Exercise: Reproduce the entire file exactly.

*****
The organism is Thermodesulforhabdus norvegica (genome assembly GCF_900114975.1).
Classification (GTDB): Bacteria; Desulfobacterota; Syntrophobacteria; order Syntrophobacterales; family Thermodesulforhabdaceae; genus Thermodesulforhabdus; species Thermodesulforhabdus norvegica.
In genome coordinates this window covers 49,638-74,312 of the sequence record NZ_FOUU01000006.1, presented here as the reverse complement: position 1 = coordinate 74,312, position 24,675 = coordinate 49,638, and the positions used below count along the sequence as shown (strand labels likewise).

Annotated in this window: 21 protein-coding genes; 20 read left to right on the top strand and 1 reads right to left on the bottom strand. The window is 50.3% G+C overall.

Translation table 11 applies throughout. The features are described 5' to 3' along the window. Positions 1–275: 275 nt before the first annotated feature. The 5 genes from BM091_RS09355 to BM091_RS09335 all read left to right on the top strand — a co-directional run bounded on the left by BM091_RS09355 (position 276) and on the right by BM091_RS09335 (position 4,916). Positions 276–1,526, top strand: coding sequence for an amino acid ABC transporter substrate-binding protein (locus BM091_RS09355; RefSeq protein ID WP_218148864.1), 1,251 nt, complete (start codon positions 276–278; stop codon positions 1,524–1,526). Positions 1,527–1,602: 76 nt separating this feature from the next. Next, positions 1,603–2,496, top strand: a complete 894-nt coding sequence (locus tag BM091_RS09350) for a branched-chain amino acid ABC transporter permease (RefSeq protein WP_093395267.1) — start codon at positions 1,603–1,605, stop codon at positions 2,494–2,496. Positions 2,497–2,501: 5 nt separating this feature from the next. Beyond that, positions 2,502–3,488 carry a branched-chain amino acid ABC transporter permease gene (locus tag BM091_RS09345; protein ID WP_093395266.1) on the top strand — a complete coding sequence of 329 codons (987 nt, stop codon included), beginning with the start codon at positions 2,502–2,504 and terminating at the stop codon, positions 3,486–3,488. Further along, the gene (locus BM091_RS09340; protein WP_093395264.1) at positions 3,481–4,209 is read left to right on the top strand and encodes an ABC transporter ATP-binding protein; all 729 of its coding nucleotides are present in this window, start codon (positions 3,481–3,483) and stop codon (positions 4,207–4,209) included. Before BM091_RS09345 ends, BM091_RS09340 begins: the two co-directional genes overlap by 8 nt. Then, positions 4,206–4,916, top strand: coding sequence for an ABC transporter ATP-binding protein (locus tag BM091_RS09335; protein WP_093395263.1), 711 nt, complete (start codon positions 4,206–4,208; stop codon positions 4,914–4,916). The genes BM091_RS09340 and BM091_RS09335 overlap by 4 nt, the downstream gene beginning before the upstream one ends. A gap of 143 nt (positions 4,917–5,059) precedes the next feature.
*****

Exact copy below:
The organism is Thermodesulforhabdus norvegica (genome assembly GCF_900114975.1).
Classification (GTDB): Bacteria; Desulfobacterota; Syntrophobacteria; order Syntrophobacterales; family Thermodesulforhabdaceae; genus Thermodesulforhabdus; species Thermodesulforhabdus norvegica.
In genome coordinates this window covers 49,638-74,312 of the sequence record NZ_FOUU01000006.1, presented here as the reverse complement: position 1 = coordinate 74,312, position 24,675 = coordinate 49,638, and the positions used below count along the sequence as shown (strand labels likewise).

Annotated in this window: 21 protein-coding genes; 20 read left to right on the top strand and 1 reads right to left on the bottom strand. The window is 50.3% G+C overall.

Translation table 11 applies throughout. The features are described 5' to 3' along the window. Positions 1–275: 275 nt before the first annotated feature. The 5 genes from BM091_RS09355 to BM091_RS09335 all read left to right on the top strand — a co-directional run bounded on the left by BM091_RS09355 (position 276) and on the right by BM091_RS09335 (position 4,916). Positions 276–1,526, top strand: coding sequence for an amino acid ABC transporter substrate-binding protein (locus BM091_RS09355; RefSeq protein ID WP_218148864.1), 1,251 nt, complete (start codon positions 276–278; stop codon positions 1,524–1,526). Positions 1,527–1,602: 76 nt separating this feature from the next. Next, positions 1,603–2,496, top strand: a complete 894-nt coding sequence (locus tag BM091_RS09350) for a branched-chain amino acid ABC transporter permease (RefSeq protein WP_093395267.1) — start codon at positions 1,603–1,605, stop codon at positions 2,494–2,496. Positions 2,497–2,501: 5 nt separating this feature from the next. Beyond that, positions 2,502–3,488 carry a branched-chain amino acid ABC transporter permease gene (locus tag BM091_RS09345; protein ID WP_093395266.1) on the top strand — a complete coding sequence of 329 codons (987 nt, stop codon included), beginning with the start codon at positions 2,502–2,504 and terminating at the stop codon, positions 3,486–3,488. Further along, the gene (locus BM091_RS09340; protein WP_093395264.1) at positions 3,481–4,209 is read left to right on the top strand and encodes an ABC transporter ATP-binding protein; all 729 of its coding nucleotides are present in this window, start codon (positions 3,481–3,483) and stop codon (positions 4,207–4,209) included. Before BM091_RS09345 ends, BM091_RS09340 begins: the two co-directional genes overlap by 8 nt. Then, positions 4,206–4,916, top strand: coding sequence for an ABC transporter ATP-binding protein (locus tag BM091_RS09335; protein WP_093395263.1), 711 nt, complete (start codon positions 4,206–4,208; stop codon positions 4,914–4,916). The genes BM091_RS09340 and BM091_RS09335 overlap by 4 nt, the downstream gene beginning before the upstream one ends. A gap of 143 nt (positions 4,917–5,059) precedes the next feature.